 Know the source of the data
   attribution, administrative or self-reported



              D. Morin - "Technology DNA for Chronic Disease Management" - Sep 09
                           Correct and Complete
                                     Information
 Know where the patient “is” relative to the care
 they need
   must have context
   a response to a reminder for an evidence-based
    guideline is, in many cases, not a binary response (Y/N)
   you “ain’t done ‘till you’re done”




            D. Morin - "Technology DNA for Chronic Disease Management" - Sep 09
                          Correct and Complete
                                    Information
Examples
 Colorectal cancer screening – many times the first
  occurrence of this reminder leads to a discussion on the
  options on this screening. Patient usually goes home to
  decide and screen is ordered after a 2nd discussion.
 • Reminder is flagged “discussed” on first visit, “ordered” on second
   visit. Only when the screening is completed is guideline considered
   “done”.
 A1C evaluation – usually the patient is given a lab
 requisition to have blood drawn and tested at a later date.
 • Reminder is flagged “ordered” on first visit. Only when a result from
   the test is returned is guideline considered “done”.


           D. Morin - "Technology DNA for Chronic Disease Management" - Sep 09
                          Collected, Presented and
                               Delivered Effectively
 All patient encounters must utilize the technology
   If not all-patient, will not become routine in care delivery,
    adoption will suffer


 Presenting information has to be simple and fit into
  the existing workflow
   Shellhase (2003)8 found that 75% of physicians using an
    EHR ignored or did not observe flashing reminders for
    preventive services
   How many clicks and/or screens to get to the info you
    need?
             D. Morin - "Technology DNA for Chronic Disease Management" - Sep 09
                        Collected, Presented and
                             Delivered Effectively
 Inaccurate or untimely information will lead to
  frustration and adoption will suffer
 Examples with regards to reminders:
  Prompt for A1C, but patient had already been given lab
   req.
  Prompt for pap smear, but it is not due for six months
  Lack of comorbidity data, wrong evidence-based
   guideline presented (like diabetes and renal disease vs.
   diabetes)
  Prompt for mammogram, but mammogram already
   delivered
           D. Morin - "Technology DNA for Chronic Disease Management" - Sep 09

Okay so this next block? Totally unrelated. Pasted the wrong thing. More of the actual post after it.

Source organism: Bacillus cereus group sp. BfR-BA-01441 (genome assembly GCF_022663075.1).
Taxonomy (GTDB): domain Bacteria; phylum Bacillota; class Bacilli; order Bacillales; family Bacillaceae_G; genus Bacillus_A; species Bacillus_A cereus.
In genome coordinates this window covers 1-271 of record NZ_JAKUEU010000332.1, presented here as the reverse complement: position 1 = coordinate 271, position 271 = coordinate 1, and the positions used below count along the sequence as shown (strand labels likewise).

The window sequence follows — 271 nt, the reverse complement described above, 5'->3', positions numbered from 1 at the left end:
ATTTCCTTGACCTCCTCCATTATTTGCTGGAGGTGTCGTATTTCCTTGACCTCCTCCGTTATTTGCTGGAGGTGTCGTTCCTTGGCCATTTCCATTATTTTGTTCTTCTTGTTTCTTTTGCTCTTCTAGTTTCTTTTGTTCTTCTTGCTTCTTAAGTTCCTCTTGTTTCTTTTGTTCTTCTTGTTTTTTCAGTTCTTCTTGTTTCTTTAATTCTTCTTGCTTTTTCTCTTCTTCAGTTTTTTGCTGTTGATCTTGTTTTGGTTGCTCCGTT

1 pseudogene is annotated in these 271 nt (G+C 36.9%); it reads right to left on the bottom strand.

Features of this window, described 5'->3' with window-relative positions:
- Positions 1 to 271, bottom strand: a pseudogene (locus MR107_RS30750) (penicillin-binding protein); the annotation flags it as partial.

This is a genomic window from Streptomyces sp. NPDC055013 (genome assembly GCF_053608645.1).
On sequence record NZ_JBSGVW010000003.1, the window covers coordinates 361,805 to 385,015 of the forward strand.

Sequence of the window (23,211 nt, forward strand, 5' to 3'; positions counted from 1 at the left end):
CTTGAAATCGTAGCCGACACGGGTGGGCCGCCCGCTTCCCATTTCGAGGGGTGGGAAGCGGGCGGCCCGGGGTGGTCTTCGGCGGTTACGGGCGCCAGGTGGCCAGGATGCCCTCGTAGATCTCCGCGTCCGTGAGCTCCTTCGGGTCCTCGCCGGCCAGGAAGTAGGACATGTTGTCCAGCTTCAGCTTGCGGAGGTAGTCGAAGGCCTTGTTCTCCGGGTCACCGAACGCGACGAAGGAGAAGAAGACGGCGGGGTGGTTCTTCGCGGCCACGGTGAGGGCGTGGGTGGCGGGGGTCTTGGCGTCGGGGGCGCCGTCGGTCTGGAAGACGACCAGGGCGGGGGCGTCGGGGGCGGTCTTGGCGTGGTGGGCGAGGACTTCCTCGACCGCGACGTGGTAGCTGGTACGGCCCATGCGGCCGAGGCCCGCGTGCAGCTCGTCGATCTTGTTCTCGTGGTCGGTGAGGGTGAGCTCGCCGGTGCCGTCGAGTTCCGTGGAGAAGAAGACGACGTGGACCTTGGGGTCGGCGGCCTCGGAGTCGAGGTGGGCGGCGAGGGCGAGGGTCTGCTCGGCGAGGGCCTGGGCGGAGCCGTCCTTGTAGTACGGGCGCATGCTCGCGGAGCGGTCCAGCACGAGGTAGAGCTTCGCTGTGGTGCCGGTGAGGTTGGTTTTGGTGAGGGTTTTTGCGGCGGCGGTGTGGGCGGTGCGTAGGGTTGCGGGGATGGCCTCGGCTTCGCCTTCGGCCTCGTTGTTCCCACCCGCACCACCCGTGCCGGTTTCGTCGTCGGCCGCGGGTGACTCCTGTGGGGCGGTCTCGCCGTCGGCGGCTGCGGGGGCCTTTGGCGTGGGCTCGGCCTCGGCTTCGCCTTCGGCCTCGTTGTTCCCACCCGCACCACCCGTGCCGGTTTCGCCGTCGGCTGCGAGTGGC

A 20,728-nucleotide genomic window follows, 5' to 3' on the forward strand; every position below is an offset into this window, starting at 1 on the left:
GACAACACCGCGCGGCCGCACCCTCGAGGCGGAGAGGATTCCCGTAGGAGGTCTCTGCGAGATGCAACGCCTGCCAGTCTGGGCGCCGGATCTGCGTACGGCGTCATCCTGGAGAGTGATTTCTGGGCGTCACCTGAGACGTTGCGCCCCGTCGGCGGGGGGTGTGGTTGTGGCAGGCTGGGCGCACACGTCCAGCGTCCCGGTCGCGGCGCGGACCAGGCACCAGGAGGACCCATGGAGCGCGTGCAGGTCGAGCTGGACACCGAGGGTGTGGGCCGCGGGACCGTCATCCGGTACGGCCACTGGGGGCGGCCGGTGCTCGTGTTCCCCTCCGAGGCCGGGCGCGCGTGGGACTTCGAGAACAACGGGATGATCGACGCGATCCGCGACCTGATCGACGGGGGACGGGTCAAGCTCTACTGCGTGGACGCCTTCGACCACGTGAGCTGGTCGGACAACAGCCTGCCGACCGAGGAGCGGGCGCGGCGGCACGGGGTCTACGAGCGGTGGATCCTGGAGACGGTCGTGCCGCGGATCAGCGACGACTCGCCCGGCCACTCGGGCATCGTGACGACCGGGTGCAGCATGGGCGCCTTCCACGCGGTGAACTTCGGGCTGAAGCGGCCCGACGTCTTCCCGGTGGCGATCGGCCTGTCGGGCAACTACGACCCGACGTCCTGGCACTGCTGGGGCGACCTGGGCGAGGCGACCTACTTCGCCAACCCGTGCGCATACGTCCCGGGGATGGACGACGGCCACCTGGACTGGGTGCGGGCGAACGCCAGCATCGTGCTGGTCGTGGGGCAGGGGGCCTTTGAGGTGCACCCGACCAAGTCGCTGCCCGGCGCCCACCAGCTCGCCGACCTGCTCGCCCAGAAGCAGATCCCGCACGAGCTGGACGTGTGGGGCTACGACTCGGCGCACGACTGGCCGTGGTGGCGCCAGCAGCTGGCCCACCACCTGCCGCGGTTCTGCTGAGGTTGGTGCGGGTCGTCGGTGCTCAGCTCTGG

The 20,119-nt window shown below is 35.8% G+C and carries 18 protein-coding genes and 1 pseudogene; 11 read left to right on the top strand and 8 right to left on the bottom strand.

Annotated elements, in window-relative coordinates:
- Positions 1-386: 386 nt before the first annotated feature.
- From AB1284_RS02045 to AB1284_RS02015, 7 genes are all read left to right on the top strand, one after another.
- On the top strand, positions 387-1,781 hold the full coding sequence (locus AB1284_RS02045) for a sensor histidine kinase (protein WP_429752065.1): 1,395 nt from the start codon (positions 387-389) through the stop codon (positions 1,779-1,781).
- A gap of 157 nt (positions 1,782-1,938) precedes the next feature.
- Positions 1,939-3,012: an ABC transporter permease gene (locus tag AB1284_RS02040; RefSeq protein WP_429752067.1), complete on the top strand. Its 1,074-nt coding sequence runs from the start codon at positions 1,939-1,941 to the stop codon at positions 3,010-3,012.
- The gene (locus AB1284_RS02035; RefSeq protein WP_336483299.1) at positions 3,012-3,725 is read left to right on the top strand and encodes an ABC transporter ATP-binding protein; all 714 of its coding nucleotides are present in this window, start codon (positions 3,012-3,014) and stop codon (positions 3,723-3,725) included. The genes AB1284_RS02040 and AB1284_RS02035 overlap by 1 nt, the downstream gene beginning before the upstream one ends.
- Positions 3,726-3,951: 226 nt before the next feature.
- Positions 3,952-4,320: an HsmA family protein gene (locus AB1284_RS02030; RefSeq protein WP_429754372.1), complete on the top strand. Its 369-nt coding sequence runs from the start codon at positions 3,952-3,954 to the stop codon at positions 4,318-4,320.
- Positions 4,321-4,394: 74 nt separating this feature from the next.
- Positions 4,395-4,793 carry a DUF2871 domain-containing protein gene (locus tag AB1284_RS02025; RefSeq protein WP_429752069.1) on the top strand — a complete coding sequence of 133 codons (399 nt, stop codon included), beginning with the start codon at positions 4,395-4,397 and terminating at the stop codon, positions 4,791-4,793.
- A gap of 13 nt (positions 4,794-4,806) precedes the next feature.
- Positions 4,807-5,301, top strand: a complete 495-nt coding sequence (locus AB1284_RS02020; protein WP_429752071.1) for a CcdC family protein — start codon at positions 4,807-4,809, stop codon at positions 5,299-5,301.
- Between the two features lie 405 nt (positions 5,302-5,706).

Collected, Presented and
                               Delivered Effectively
 Care reminders must take into account the correct
  variables
 Examples include:
       Severity                               Diagnosis comorbidity
       Family history                         Age and gender
       Prior services                         Not a candidate situations
       Prior service values                   Time of year
       Vitals (BP, BMI, etc..)                Patient voice




             D. Morin - "Technology DNA for Chronic Disease Management" - Sep 09
      Delivering Actionable Data to
                      Improve Care
 Just reporting a score, “good”
 Reporting such that you can increase your score
  (and increase quality), “priceless”
 You must have at your fingertips timely, accurate,
  actionable and forward-looking data to continually
  drive improvement across the population
 A care report should help you to DO something




           D. Morin - "Technology DNA for Chronic Disease Management" - Sep 09
                Want This Type of Report?




Met Requirement                           Did Not Meet Requirement
268 (52.2%)                               245 (47.8%)




       D. Morin - "Technology DNA for Chronic Disease Management" - Sep 09
    How About This Type of Report?



Met Requirement              Did Not Meet Requirement

268 (52.2%)                  245 (47.8%)

                             22 - discussing options with patient
                             68 - service ordered, no result returned
                             111 – patient has not been seen
                             73 – patient refused
                             11 – patient not a candidate




         D. Morin - "Technology DNA for Chronic Disease Management" - Sep 09
                           Or This Type of Report?

268 Met           245 Did Not Meet Requirement
Requirement
268 (52.2%)       245 (47.8%)

                  22 - discussing options with patient
                        Stan C (734) 555-1212 – discussed on 4/11
                  68 - service ordered, no result returned
                        Bob B – (313) 555-1212 - 327 days since ordered
                        Sal L – (906) 555-1212 - 155 days since ordered
                  111- patient has not been seen
                        Dave P – (734) 555-1212 – last value of 15.5 on 12/3/06
                  73 - patient refused
                        Sally P – sp@gmail.com – last asked on 3/3/07




        D. Morin - "Technology DNA for Chronic Disease Management" - Sep 09
                                                                       Reporting

 A good reporting module should:
   be the “front windshield”, not the “rearview mirror”
   give you access to your data
   allow you to monitor the population but action the
    individual
   provide an easy way to modify and configure
   enable analysis differently than how data is collected
    data collection to the guideline – reporting to the quality program




              D. Morin - "Technology DNA for Chronic Disease Management" - Sep 09
                 Giving the Entire Care Team the
                Right Tools to Drive Improvement